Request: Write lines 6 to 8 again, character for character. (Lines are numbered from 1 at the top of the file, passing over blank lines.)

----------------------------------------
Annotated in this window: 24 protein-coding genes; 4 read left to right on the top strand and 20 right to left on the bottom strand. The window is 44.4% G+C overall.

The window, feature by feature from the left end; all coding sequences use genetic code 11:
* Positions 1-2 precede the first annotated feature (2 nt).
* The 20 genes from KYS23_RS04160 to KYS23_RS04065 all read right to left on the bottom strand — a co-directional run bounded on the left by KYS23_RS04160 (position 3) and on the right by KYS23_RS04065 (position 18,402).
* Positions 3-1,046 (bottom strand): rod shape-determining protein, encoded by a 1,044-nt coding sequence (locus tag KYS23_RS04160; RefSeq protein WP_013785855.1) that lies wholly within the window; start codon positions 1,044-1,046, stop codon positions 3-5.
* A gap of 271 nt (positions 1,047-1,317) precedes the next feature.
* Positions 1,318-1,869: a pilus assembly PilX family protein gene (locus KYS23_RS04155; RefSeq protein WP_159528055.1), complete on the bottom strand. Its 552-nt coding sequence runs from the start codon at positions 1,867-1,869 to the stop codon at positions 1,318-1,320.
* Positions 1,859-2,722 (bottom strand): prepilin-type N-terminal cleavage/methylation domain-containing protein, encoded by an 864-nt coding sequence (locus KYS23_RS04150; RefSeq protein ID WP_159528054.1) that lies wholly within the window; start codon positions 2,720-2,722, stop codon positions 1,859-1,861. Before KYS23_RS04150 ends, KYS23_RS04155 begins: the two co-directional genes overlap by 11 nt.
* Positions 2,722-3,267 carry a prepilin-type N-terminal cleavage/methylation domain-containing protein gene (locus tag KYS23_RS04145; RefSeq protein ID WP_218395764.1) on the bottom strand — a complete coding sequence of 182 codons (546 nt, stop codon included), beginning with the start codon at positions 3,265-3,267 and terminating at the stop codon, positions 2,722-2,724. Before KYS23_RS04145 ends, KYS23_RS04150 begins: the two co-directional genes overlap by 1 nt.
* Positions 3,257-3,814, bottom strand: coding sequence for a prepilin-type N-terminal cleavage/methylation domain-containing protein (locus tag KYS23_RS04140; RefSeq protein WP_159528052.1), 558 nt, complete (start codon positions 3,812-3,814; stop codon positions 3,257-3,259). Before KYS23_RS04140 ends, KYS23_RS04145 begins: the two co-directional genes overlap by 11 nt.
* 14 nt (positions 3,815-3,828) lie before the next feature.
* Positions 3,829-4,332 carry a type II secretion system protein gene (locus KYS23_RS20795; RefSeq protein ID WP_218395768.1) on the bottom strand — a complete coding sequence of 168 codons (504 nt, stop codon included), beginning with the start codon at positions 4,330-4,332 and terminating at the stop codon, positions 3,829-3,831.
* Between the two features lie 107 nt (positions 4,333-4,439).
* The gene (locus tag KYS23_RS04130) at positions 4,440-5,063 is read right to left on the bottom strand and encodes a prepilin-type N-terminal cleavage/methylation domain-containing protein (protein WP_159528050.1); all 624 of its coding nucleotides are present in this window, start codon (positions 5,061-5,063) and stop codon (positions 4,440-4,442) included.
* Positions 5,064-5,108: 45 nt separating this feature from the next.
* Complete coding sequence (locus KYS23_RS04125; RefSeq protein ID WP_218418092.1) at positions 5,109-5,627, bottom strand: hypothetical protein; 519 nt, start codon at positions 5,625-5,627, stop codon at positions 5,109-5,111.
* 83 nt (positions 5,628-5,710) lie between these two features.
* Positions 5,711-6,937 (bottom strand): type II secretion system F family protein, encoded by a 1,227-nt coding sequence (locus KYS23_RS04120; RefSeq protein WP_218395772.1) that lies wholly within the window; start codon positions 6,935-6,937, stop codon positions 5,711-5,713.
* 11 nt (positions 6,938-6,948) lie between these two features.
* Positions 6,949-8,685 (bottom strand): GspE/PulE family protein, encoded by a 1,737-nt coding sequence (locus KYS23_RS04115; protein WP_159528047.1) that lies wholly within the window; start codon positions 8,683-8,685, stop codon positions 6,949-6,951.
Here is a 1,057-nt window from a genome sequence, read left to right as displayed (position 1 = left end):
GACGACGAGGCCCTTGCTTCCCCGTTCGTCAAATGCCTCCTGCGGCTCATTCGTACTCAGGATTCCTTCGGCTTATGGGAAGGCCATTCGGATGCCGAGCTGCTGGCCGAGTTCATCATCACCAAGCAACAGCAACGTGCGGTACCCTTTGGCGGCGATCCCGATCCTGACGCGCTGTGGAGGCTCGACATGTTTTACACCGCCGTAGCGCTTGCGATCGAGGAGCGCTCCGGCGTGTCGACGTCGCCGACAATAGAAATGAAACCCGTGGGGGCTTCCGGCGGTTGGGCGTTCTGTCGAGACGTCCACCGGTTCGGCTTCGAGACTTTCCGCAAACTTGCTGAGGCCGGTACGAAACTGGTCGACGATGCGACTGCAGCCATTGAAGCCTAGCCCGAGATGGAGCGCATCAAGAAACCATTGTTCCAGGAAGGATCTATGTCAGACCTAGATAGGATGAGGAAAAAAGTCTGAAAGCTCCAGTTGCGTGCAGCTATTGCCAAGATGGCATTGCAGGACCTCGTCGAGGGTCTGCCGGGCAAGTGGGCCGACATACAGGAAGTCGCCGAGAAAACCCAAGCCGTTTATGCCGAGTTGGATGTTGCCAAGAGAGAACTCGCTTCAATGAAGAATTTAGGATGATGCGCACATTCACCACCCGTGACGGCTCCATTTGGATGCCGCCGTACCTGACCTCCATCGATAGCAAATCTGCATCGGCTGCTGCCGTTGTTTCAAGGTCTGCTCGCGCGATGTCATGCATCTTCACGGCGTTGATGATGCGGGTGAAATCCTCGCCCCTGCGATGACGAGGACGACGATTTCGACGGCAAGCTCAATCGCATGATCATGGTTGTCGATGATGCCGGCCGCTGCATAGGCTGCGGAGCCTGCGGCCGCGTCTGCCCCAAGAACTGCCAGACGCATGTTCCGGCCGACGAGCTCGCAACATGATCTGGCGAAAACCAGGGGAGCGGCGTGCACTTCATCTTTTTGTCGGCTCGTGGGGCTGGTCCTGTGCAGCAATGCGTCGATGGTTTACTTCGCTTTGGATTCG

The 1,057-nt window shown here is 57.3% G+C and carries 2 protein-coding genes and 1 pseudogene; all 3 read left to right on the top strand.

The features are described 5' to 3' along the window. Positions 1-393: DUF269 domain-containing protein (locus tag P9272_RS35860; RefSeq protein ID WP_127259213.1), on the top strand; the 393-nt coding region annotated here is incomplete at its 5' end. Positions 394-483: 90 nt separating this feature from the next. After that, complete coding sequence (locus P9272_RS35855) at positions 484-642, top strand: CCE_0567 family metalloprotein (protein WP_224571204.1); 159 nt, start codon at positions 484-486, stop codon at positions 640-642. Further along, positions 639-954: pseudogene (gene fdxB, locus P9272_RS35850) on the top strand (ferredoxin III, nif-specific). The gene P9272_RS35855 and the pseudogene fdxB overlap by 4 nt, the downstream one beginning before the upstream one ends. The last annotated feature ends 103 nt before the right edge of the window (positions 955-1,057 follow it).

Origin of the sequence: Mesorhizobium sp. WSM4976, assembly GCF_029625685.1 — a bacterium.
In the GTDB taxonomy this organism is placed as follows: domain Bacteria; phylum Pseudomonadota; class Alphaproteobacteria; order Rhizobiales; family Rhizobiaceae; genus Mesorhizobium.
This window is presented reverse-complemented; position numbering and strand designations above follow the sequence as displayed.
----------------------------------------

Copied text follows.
* A gap of 271 nt (positions 1,047-1,317) precedes the next feature.
* Positions 1,318-1,869: a pilus assembly PilX family protein gene (locus KYS23_RS04155; RefSeq protein WP_159528055.1), complete on the bottom strand. Its 552-nt coding sequence runs from the start codon at positions 1,867-1,869 to the stop codon at positions 1,318-1,320.
* Positions 1,859-2,722 (bottom strand): prepilin-type N-terminal cleavage/methylation domain-containing protein, encoded by an 864-nt coding sequence (locus KYS23_RS04150; RefSeq protein ID WP_159528054.1) that lies wholly within the window; start codon positions 2,720-2,722, stop codon positions 1,859-1,861. Before KYS23_RS04150 ends, KYS23_RS04155 begins: the two co-directional genes overlap by 11 nt.